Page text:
Human life, in many cases, seems to be an undulating movement, a falling apart, a pulling together, a gloomy night, and then a sunny day. And in our own lives, going away from God and coming back to God.
Yesterday, I talked to a young man who felt shattered by the denial of love and the probable separation and divorce he may have to go through withinthe short period of his married life. His many hopes have been shattered or deferred. The hope of a long, happy married life, the hope of saying "I am sorry," the hope of saying "I love you," the hope of having a chance to say, "Please forgive me." Many of us can surely relate to one, or more, of these experiences of hope. But there is good news!
We have Jesus on our side. He knows what it is to experience pain and loss. He is our sure hope. We have seen Jesus weeping over the death of his friend Lazarus. In today’s Gospel, Jesus weeps over Jerusalem for the failure of the Jews to recognize the saving power of God in their midst. In the first reading from Revelation, St. John weeps over the sealed scroll but is given hope. Hope in Christ, who has power over sin and death, pain and loss.
Like St. John, we too can find hope. St. Paul told the early Christians that the Scriptures were written to give us hope (Romans 15:4-13) and that hope is given through grace (2 Thessalonians 2:16). Thomas Merton explained, "This hope is the confidence which He creates in our souls as secret evidence that He has taken possession of us." This hope can help us rise above our pain and loss.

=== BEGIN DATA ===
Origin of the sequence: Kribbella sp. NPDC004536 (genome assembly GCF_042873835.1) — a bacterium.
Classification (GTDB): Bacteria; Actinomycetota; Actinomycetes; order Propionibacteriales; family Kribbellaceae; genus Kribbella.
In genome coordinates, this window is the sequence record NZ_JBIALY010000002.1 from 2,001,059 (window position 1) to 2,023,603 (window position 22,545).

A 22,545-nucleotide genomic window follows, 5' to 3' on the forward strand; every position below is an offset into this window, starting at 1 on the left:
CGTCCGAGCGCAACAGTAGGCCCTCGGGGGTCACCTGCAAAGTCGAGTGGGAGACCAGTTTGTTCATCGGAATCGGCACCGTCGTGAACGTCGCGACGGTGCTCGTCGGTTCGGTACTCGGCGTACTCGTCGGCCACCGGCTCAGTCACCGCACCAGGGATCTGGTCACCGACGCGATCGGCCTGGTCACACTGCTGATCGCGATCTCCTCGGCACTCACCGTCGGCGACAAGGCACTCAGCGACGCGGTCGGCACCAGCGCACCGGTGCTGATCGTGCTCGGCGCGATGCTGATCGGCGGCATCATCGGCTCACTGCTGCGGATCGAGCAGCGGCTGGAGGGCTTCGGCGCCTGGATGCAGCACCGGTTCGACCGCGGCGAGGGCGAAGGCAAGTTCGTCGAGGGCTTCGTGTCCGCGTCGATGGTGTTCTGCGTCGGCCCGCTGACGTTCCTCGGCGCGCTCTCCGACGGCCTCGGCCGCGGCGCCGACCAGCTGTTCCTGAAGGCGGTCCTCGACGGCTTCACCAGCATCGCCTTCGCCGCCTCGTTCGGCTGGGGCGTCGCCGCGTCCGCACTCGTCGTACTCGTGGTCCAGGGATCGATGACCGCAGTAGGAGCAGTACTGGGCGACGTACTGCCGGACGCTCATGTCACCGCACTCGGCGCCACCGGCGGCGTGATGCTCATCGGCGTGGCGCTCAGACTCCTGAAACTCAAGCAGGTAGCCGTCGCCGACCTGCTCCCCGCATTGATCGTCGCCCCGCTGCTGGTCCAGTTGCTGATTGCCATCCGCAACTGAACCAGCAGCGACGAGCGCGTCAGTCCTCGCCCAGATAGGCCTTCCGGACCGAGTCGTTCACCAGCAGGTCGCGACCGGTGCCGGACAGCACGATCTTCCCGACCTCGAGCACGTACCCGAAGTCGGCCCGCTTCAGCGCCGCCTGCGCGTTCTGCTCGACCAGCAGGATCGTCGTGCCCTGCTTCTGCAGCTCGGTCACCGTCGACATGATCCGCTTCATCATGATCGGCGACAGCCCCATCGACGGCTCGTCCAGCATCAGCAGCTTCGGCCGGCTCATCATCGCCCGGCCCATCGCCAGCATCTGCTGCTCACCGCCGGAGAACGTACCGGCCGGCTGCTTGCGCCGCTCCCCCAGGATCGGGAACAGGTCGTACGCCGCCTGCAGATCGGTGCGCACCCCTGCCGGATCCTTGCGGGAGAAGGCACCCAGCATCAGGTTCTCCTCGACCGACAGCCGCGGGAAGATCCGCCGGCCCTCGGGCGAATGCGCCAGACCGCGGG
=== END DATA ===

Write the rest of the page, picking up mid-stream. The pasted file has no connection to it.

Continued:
The Catechism of the Catholic Church says, “Hope is the ‘sure and steadfast anchor of the soul... that enters … where Jesus has gone as a forerunner on our behalf.’ Hope is also a weapon that protects us in the struggle for salvation: ‘Let us… put on the breastplate of faith and charity, and for a helmet the hope of salvation.’ Hope affords us joy even under trial: ‘Rejoice in your hope, be patient in tribulation’” (CCC 1820).
Turning to God in prayer can give us hope and help us transform our sorrow into joy.
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About Father Pinto Paul, C.S.C.
Father Pinto Paul C.S.C., ordained a priest in the Congregation of Holy Cross in 1999, worked with tribal populations in northeast India as a missionary for ten years. In 2010 he came to the US for further studies. While working as a campus minister at Stonehill College, he assisted pastors in local parishes, led seminars and workshops for teachers and students in the US and earned a master’s degree in Educational Administration from Boston College and a Ph.D. in Educational Leadership from Lesley University, Cambridge. He is currently working as the International Director of the Boston-based Holy Cross Family Ministries with missions in 17 countries.